6. Know your software. You’ve heard it a million times, but there’s a reason for that. Setting up phonetic translation and being able to manipulate your display, for example, are crucial. Two minutes before class started one day, my client asked me to change my text color, background color, and text size. It should have been simple, but there were unexpected problems, such as the black background causing my include files to be invisible since they were programmed with black text. Then my headers turned on unexpectedly, causing huge jumps in my display.

It was just a mess. That day still haunts my dreams.

7. Get a mentor. Or get two, as I did. I’ve bothered these wonderfully patient women with panicky questions on such topics as wardrobe, taxes, salary negotiation, and even wedding reception locations. (Obviously, we became friends. I would not suggest beginning your relationship with wedding-related questions, but consider yourself lucky if it ever does go there.)

8. Read up on CART ethics and guidelines. You know all those lovely codes you’re responsible for knowing as a certified court reporter? There’s a whole different set of rules for CART, and issues such as confidentiality and client sensitivity are a big deal. NCRA’s website is a good place to start.

9. Get certified. No, it’s not necessary, and I know some phenomenal writers who aren’t. But it helps to get your foot in the door, gives you more options, especially during school breaks when jobs are scarce, and covers you if employers ever decide to start requiring it. As a bonus, someone usually wants to throw you a party.

10. Build your dictionary like crazy and know it well. I know reporters who started taking depositions with fewer than 20,000 entries, but I don’t think that would work in CART. That being said, prefixes and suffixes are imperative and allow you to create significantly more words than entries, so it’s not as hard as it may seem to have a functional dictionary. I practice to anything I can get my hands on: newspapers, books, magazines, podcasts, my little sister’s textbooks, and lists of names. This will help you get used to writing unfamiliar words. You know what I’ve never written on the job? “Beyond a reasonable doubt.” You know what I have written? “Ethylenediaminetetraacetate.”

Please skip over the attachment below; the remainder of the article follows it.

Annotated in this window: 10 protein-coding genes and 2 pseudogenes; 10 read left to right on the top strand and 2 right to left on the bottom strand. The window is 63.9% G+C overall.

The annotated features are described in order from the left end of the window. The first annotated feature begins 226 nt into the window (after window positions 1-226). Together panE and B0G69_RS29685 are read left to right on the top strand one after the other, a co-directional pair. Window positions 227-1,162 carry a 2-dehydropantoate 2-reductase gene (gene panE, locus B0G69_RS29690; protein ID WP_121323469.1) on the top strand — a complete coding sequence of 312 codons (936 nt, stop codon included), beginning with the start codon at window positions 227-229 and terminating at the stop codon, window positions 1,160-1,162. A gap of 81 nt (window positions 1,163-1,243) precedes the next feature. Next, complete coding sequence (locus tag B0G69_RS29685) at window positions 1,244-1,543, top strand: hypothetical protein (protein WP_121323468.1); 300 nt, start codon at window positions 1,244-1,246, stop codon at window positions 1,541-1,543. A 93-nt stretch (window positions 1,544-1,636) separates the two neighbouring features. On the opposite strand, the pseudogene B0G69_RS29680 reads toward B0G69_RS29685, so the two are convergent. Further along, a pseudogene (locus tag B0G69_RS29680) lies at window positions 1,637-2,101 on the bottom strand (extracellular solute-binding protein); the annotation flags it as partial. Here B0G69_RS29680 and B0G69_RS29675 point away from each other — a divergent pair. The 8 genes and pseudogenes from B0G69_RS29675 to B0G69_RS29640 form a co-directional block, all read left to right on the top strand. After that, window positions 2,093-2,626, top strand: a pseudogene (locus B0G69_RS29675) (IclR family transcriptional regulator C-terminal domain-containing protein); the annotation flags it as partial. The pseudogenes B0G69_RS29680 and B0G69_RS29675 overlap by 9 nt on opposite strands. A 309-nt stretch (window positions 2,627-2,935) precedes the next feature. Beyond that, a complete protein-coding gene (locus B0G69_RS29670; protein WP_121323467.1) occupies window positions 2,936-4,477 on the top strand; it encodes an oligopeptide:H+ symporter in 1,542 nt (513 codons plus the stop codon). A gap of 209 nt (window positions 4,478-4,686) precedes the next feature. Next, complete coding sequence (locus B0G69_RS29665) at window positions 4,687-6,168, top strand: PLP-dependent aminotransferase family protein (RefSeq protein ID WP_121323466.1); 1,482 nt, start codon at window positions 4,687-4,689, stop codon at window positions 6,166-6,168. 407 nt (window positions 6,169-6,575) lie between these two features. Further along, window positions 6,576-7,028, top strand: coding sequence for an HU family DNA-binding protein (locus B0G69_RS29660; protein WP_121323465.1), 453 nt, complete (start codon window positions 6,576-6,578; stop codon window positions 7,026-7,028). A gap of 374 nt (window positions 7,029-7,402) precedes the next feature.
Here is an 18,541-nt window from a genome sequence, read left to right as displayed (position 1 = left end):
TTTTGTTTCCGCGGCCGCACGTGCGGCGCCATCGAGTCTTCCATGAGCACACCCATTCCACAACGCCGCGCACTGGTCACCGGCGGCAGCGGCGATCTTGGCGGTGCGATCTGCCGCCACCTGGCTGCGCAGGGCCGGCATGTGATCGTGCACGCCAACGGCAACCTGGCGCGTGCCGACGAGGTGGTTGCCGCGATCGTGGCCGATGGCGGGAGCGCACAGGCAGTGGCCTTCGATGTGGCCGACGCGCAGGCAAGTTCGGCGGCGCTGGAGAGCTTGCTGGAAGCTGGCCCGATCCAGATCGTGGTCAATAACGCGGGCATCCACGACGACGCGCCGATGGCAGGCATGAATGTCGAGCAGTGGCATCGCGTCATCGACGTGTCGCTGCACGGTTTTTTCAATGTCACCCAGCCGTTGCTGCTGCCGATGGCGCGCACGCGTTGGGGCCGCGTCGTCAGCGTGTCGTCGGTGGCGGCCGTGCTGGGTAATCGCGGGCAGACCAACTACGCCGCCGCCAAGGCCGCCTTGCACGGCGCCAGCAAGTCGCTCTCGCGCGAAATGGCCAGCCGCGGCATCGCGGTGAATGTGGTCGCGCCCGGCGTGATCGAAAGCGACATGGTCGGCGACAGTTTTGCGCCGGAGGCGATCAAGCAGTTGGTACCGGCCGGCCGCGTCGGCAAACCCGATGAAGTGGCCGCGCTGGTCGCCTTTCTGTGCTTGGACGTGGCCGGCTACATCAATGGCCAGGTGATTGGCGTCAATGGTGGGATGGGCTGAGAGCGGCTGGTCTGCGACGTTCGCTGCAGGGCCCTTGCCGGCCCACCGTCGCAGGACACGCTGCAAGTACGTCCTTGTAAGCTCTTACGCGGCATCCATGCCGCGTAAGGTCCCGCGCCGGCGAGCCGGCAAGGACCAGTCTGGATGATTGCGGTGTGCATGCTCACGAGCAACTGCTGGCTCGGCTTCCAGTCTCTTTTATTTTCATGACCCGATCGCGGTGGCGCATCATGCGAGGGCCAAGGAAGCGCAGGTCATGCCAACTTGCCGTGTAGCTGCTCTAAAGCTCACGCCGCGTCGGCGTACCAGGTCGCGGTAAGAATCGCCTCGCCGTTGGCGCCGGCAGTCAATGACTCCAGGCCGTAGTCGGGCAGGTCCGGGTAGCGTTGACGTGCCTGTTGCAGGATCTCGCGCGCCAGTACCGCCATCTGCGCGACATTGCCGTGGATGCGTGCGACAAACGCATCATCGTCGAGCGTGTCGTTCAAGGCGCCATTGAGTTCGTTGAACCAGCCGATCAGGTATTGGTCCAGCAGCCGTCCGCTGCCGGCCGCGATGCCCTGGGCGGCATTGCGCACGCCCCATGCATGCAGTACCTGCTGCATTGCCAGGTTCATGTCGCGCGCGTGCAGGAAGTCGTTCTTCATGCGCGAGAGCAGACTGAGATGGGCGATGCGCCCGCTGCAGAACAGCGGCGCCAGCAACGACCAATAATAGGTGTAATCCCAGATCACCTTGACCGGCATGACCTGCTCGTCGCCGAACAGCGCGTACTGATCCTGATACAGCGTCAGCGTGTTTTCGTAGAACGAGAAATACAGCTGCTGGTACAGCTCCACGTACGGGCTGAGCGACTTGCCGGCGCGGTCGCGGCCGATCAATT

Christine Ahn is a court reporting student in Santa Monica, Calif. She can be reached at

Student’s Corner: Gotta love that Latin!

By Lisa Selby-Brood

If you start to study Latin, you will learn the words – like any other language — and you’ll learn lots of legal terminology as well. Best of all, you won’t get so thrown by Latin terms. Here are a few goodies, plus some regular English words that I just have to throw in because I think they’re really funny!

Nunc pro tunc. It sounds pretty much just how it looks. I love this one! Kind of rolls right off your tongue. Fun to write, too! Anyway, the Latin is “Now, for then,” and basically it is a judgment or order by a court correcting usually a clerical rather than a judicial error. It applies retroactively to an earlier ruling.

Say for example there’s a divorce. For some unknown reason, the final divorce decree never got filed, so therefore, the divorce is technically not final. This could bring us some huge problems, for instance, if one of the parties decided to remarry.

A nunc pro tunc order would be issued by the court making the divorce final, retroactive to the earlier date.

Res ipsa loquitur. This one pretty much sounds the same as well, but don’t ask me for a brief on this one. I don’t hear it come up much, but I remember this from when I was in school. The Latin means “The thing speaks for itself.” The doctrine of res ipsa loquitur states that the elements of duty of care can sometimes be inferred due to the very nature of an accident, even without direct evidence. An example would be getting hit by a rock that flew off a passing dump truck.

Ipso facto. I like this one, too. Latin for “By the fact itself.” An example would be an alien, ipso facto, has no right to a U.S. passport.

Corpus delicti. All right, class, we all better know that “Corpus” means “body.”

Corpus delicti means “body of crime.” It doesn’t refer to an actual body, as one person I knew made the mistake of saying, “They can’t find him guilty of the murder, because there’s no corpus delicti.” (I loved this person dearly, so I didn’t have the heart to correct her. She was referring to the fact that the body was never found in a murder.)